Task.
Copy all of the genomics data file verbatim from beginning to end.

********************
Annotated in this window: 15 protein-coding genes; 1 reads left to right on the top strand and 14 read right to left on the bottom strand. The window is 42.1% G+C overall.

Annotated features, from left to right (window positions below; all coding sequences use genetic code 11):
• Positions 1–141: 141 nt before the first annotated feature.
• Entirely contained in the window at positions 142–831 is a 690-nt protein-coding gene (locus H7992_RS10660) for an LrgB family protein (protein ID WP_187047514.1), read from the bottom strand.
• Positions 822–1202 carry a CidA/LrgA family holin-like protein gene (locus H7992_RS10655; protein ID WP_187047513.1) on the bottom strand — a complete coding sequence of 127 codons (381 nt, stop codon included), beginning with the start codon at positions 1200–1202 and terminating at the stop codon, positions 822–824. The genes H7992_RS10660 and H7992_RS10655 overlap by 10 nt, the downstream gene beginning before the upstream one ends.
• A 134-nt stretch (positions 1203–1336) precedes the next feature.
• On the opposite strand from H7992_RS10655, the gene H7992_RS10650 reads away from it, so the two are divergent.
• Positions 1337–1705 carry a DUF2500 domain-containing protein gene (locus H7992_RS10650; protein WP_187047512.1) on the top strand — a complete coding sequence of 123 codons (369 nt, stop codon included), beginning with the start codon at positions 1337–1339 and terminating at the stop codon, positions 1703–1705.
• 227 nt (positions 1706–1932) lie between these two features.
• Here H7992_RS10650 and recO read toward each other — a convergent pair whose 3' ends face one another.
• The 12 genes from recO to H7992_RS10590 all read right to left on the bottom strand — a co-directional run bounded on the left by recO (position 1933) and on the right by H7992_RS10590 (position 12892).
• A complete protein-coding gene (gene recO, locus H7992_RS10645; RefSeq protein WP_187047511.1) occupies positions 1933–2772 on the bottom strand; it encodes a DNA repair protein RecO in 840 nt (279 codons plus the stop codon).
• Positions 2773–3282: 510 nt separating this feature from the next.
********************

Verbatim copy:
Annotated in this window: 15 protein-coding genes; 1 reads left to right on the top strand and 14 read right to left on the bottom strand. The window is 42.1% G+C overall.

Annotated features, from left to right (window positions below; all coding sequences use genetic code 11):
• Positions 1–141: 141 nt before the first annotated feature.
• Entirely contained in the window at positions 142–831 is a 690-nt protein-coding gene (locus H7992_RS10660) for an LrgB family protein (protein ID WP_187047514.1), read from the bottom strand.
• Positions 822–1202 carry a CidA/LrgA family holin-like protein gene (locus H7992_RS10655; protein ID WP_187047513.1) on the bottom strand — a complete coding sequence of 127 codons (381 nt, stop codon included), beginning with the start codon at positions 1200–1202 and terminating at the stop codon, positions 822–824. The genes H7992_RS10660 and H7992_RS10655 overlap by 10 nt, the downstream gene beginning before the upstream one ends.
• A 134-nt stretch (positions 1203–1336) precedes the next feature.
• On the opposite strand from H7992_RS10655, the gene H7992_RS10650 reads away from it, so the two are divergent.
• Positions 1337–1705 carry a DUF2500 domain-containing protein gene (locus H7992_RS10650; protein WP_187047512.1) on the top strand — a complete coding sequence of 123 codons (369 nt, stop codon included), beginning with the start codon at positions 1337–1339 and terminating at the stop codon, positions 1703–1705.
• 227 nt (positions 1706–1932) lie between these two features.
• Here H7992_RS10650 and recO read toward each other — a convergent pair whose 3' ends face one another.
• The 12 genes from recO to H7992_RS10590 all read right to left on the bottom strand — a co-directional run bounded on the left by recO (position 1933) and on the right by H7992_RS10590 (position 12892).
• A complete protein-coding gene (gene recO, locus H7992_RS10645; RefSeq protein WP_187047511.1) occupies positions 1933–2772 on the bottom strand; it encodes a DNA repair protein RecO in 840 nt (279 codons plus the stop codon).
• Positions 2773–3282: 510 nt separating this feature from the next.